My name is Mark Goodfield. Welcome to The Blunt Bean Counter ™, a blog that shares my thoughts on income taxes, finance and the psychology of money. I am a Chartered Professional Accountant and a partner with a National Accounting Firm in Toronto. This blog is meant for everyone, but in particular for high net worth individuals and owners of private corporations. The views and opinions expressed in this blog are written solely in my personal capacity and cannot be attributed to the accounting firm with which I am affiliated. My posts are blunt, opinionated and even have a twist of humor/sarcasm. You've been warned.

Monday, September 1, 2014

The Best of The Blunt Bean Counter - Is it Morbid or Realistic to Plan for an Inheritance?

This summer I am posting the "best of" The Blunt Bean Counter while I work on my golf game. Today is my last re-post (where did the summer go?) and I selected a post on whether it is morbid or realistic to plan for an inheritance. I selected this post because it seems to polarize people. They either think it abhorrent to consider planning for an inheritance or don't understand why it is not practical financial planning.

I recently followed this post up with Inheriting Money - Are you a Loving Child, a Waiter or Hoverer, a post that discusses four types of behaviour by those who will inherit money.


Is it Morbid or Realistic to Plan for an Inheritance?


I have written several blog posts on estate planning and inheritances, including “Taking it to the Grave,” a blog I wrote for the Canadian Capitalist, in which I discuss whether parents should distribute future inheritances in part or in whole while they are alive and “How your Family Dynamic can affect your Estate Planning”  in which I discuss how parents have to navigate a minefield of family issues with respect to the determination of executors, the distribution of family heirlooms and the distribution of hard assets.

These blogs elicited a wide range of opinions and comments that I found fascinating. Some people believe they are better off because their parents made them work for everything and they don’t want any financial assistance from their parents either during their life or after they pass away. Others state that as long as parents are careful to ensure they don’t destroy their children’s motivation, partial inheritances make sense. Finally, others say they have been sickened as they observe children waiting at a parent’s deathbed salivating at the thought of their inheritance.

All this leads me to another very touchy subject; should a child (let’s assume the child is at least 40 years old) plan their own future based on a known or presumed inheritance? To add some perspective to this issue, it is interesting to note that a recent survey by the Investors Group states that 53% of Canadians are expecting an inheritance, with over 57% of those, expecting an inheritance greater than $100,000.

Inheritances can be categorized as either known or presumed inheritances. An inheritance would be categorized as known, when a parent(s) has/have discussed the contents of their will with their child(ren) or at least made known their intentions. In these cases, while the certainty of the inheritance in known, the quantum is subject to the vagaries of the parent(s) health, the parent(s) lifestyle, the income taxes due on the death of the last to survive parent and the economic conditions of the day. (Speaking of discussing the will with your children, it is very interesting to note that my blog post One Big Happy Family until we discuss the Will which had limited initial traction, is now by far and away the most read blog I have ever written).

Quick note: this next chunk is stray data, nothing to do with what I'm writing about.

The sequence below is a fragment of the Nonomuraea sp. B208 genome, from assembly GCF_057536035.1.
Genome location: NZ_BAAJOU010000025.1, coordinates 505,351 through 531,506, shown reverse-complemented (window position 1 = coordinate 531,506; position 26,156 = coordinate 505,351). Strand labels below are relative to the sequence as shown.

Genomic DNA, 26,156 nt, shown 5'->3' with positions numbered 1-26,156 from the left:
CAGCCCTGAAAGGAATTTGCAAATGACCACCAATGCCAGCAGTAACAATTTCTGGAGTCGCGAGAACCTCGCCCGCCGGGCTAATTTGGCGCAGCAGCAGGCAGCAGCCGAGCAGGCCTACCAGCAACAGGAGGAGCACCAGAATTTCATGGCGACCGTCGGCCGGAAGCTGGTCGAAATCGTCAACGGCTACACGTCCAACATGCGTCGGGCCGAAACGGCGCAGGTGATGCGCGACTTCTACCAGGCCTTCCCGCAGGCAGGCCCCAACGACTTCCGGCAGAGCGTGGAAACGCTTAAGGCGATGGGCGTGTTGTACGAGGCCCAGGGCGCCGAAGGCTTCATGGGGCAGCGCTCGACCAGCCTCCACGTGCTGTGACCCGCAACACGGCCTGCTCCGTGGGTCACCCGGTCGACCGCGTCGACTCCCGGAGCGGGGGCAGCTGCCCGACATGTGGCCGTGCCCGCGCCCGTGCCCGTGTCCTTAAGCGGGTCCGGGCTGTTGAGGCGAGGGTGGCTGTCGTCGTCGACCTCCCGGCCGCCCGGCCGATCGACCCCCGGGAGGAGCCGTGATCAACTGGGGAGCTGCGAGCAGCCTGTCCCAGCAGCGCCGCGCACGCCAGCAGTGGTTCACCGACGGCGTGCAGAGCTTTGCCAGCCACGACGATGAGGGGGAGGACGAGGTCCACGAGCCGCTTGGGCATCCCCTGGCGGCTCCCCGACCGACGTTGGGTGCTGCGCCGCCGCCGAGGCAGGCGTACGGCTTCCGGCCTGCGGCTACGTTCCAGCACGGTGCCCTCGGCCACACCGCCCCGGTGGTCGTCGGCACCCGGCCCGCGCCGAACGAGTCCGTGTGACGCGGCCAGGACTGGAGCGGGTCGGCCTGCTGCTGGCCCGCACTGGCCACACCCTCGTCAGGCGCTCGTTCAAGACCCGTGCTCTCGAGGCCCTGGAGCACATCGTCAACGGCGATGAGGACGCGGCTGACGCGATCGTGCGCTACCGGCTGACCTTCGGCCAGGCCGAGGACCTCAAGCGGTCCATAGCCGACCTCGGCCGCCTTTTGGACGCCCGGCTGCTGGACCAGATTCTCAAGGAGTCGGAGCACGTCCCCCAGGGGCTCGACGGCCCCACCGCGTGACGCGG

An inheritance may be presumed where the financial circumstances of the family are obvious. A child cannot help but observe that the house their parents purchased 30 or 40 years ago for $25,000 is now worth $800,000 to $1,000,000, or that the cottage their family bought for $100,000 many years ago can be subdivided and is now worth $700,000.
Many average Canadian families have amassed significant net worth just by virtue of the gains on their real estate purchases. These families would not be considered wealthy based on lifestyle or income level, yet their legacy can have a significant impact upon their children. Inheritances are not only an issue for wealthy families.

I think most people will agree that where an inheritance will be so substantial that it will be life changing; parents need to downplay the inheritance issue and/or manage the inheritance by providing partial gifts during their lifetime. Rarely can a child become aware of a life-changing inheritance without losing motivation and experiencing a change in their philosophical outlook on life.

Although life changing inheritances are rare, life "affecting" inheritances are not. So, should children change how they live and how they plan for the future based on a known or presumed future inheritance? In my opinion, if the inheritance is known and will be substantial enough to alter a child’s current or future living standard, the answer is a lukewarm yes, subject to the various caveats I discuss below.

I think it is imprudent to ignore reality and where an inheritance has the attributes I note above, it should be considered as part of your future financial plan. However, I would discount the amount used for planning purposes significantly, to account for inherent risks. Those risks include the longevity of a parent, economic downturns that reduce your parent(s) yearly income stream,  potential medical costs and finally, the ultimate risk one takes in planning for an inheritance; the risk of somehow falling out of favour and being removed from your parent(s) will.